The past couple weeks, my husband and I have been reading aloud to our children from the book "On the Banks of Plum Creek" by Laura Ingalls Wilder. The third book in the Little House series contains just some of the great principles to be learned in the series, but it has reminded my husband and I of some important lessons:
1) Live Simply. Ma never made 3 course meals, unless it was a holiday or celebration. And even then, the fare wasn't fancy. But she made sure her husband the children were fed three meals a day, right when they needed it. (How is it she always knew when Pa would walk through the door?) She also had very few dishes, gadgets, pots and pans, or decor. Yet she got along just fine with her crisp white curtains and cast iron skillets. With no extra items or paper clutter, it was easy to keep her house clean.
2) Wives Should Stand Shoulder-to-Shoulder with Their Husbands. Whether it was prairie fire, chores, or an infestation of grasshoppers, Ma always showed her readiness for the challenge at hand. Though she was always feminine and womanly, she also knew how to work, sweat and strain. She had learned that a woman does not need to cower in a corner and faint away when troubles come, but that her place was by her husband's side, facing whatever came their way.
3) Mothers Teach Daughters to Keep House. From the time they were small, Mary and Laura, and then Carrie and Grace, were all taught how to keep a neat and tidy home. After every meal, the girls cleared the dishes from the table, washed and dried them, and swept the floor. (Even when the floor was a dirt floor!) There was no whining or complaining. Rather, they found joy and pleasure in their work!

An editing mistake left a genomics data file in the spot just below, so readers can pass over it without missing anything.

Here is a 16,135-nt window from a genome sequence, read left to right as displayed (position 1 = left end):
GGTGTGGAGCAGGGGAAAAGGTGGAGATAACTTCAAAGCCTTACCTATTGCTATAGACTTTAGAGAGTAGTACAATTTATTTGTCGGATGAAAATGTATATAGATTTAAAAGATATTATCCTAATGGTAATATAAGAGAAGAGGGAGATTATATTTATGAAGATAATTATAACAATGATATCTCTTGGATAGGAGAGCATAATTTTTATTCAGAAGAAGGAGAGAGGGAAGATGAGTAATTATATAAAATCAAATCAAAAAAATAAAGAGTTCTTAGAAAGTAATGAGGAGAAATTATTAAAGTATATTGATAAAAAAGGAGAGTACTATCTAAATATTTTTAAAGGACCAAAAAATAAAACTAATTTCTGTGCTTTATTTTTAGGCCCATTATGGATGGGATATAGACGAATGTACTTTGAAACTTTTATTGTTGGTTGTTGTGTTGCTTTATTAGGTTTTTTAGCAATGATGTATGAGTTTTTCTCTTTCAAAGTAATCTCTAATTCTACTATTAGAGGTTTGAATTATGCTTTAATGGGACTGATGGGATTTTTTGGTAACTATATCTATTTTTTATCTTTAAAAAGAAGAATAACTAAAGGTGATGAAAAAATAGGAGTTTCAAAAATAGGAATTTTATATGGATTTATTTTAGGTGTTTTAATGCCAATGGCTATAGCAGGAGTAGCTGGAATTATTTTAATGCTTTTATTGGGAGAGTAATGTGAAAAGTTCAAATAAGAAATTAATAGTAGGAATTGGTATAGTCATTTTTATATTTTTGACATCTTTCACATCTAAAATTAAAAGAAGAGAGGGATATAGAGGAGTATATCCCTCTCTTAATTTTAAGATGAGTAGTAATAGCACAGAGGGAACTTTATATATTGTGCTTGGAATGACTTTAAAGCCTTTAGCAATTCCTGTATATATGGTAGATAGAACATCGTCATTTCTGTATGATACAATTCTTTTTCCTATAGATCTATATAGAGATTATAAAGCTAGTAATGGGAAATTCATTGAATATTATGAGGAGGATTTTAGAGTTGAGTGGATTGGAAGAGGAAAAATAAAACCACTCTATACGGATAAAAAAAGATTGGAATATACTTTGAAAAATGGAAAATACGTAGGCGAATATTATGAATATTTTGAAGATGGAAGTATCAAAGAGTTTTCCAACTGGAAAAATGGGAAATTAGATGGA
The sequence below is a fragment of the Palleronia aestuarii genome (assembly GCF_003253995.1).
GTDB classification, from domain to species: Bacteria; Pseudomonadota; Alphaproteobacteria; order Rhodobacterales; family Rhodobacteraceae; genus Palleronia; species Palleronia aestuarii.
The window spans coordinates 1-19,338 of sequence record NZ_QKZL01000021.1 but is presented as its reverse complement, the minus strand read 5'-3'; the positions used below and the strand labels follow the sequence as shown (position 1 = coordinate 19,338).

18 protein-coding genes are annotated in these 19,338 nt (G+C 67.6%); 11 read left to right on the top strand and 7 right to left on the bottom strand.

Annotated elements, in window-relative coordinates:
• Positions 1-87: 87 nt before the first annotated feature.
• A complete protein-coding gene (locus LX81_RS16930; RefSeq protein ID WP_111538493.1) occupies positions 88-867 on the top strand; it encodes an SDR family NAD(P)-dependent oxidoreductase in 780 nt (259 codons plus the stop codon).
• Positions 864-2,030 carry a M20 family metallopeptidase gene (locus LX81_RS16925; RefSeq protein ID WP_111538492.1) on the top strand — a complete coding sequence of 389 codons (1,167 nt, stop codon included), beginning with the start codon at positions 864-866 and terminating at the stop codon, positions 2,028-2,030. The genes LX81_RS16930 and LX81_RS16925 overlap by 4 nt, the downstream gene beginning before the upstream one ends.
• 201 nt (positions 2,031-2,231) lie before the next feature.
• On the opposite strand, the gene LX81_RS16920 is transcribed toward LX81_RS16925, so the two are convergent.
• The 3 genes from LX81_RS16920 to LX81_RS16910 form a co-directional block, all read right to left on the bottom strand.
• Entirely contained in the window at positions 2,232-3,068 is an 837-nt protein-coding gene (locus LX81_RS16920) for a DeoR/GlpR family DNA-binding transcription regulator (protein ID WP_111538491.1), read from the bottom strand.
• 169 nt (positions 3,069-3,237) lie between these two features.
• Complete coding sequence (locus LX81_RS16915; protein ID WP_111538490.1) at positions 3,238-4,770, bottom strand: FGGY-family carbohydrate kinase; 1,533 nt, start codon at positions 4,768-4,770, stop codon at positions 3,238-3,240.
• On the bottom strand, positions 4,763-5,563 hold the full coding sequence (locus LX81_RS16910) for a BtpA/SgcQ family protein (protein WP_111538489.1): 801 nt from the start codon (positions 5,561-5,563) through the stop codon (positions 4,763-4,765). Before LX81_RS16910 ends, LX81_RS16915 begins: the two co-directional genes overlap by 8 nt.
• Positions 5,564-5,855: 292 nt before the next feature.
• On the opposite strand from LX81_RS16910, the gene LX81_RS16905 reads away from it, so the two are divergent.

4) Children Should Be Obedient. Because of Ma's and Pa's parenting, the Ingalls girls chose to be obedient, even if their parents weren't around. Laura, the "wild" one, was also taught some hard lessons in obedience by the forces of Nature, but she did always compared what she wanted to do with whether Ma and Pa would say it was good or bad. Sometimes, in those harsh pioneer days, if a child didn't obey, they or someone else could end up very injured or even dead. The act of obedience could mean the difference between life or death!
5) Thriftiness in a Homemaker is Important. Ma knew how to remake new dresses from old clothes or fabrics. She also mended and patched every item of clothing until it was absolutely unwearable. She even patched shoes and boots, until new ones could be afforded. She lived the phrase "Use it up, wear it out, make it do, or do without."
6) Don't Go into Town Often. Unlike most homemakers in this day and age, who go to the store every day, and sometimes more than once a day, Ma rarely traveled off to town to provide for her family's need. She grew a garden, and then carefully preserved and stored food for the family to last the whole winter. She knew what they had, and kept an accurate inventory. If she was not careful with their food supplies, her family could starve. (And not just think they're starving because there's no more Fruit Loops in the cupboards. ;-D)
Our foremothers had loads of knowledge that we have lost in the hustle and bustle of modern life. By studying homemaking history and the lives and skills of women of the past, I believe that we can better serve our families, homes, and communities. I'm going to do my best to simplify my life, and I invite you to do the same. Think of how we could change our families and the world, just by following some of these simple principles that Ma Ingalls exhibited!